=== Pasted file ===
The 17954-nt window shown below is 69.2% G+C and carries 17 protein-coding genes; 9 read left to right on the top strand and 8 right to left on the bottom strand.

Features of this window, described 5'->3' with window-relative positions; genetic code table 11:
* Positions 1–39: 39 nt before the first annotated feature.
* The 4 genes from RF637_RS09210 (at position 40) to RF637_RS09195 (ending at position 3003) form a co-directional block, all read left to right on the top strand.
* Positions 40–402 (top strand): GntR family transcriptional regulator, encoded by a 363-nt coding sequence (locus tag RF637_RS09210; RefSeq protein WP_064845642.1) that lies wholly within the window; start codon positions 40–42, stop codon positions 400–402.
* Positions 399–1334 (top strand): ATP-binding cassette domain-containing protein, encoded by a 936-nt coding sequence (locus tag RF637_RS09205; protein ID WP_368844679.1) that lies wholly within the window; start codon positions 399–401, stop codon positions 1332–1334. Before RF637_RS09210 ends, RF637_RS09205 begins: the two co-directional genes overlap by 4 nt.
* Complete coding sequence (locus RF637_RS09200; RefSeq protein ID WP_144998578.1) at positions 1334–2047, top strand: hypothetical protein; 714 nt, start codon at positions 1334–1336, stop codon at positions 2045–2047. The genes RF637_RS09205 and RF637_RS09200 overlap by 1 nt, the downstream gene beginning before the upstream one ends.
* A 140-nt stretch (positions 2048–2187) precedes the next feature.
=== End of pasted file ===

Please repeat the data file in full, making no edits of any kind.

The 17954-nt window shown below is 69.2% G+C and carries 17 protein-coding genes; 9 read left to right on the top strand and 8 right to left on the bottom strand.

Features of this window, described 5'->3' with window-relative positions; genetic code table 11:
* Positions 1–39: 39 nt before the first annotated feature.
* The 4 genes from RF637_RS09210 (at position 40) to RF637_RS09195 (ending at position 3003) form a co-directional block, all read left to right on the top strand.
* Positions 40–402 (top strand): GntR family transcriptional regulator, encoded by a 363-nt coding sequence (locus tag RF637_RS09210; RefSeq protein WP_064845642.1) that lies wholly within the window; start codon positions 40–42, stop codon positions 400–402.
* Positions 399–1334 (top strand): ATP-binding cassette domain-containing protein, encoded by a 936-nt coding sequence (locus tag RF637_RS09205; protein ID WP_368844679.1) that lies wholly within the window; start codon positions 399–401, stop codon positions 1332–1334. Before RF637_RS09210 ends, RF637_RS09205 begins: the two co-directional genes overlap by 4 nt.
* Complete coding sequence (locus RF637_RS09200; RefSeq protein ID WP_144998578.1) at positions 1334–2047, top strand: hypothetical protein; 714 nt, start codon at positions 1334–1336, stop codon at positions 2045–2047. The genes RF637_RS09205 and RF637_RS09200 overlap by 1 nt, the downstream gene beginning before the upstream one ends.
* A 140-nt stretch (positions 2048–2187) precedes the next feature.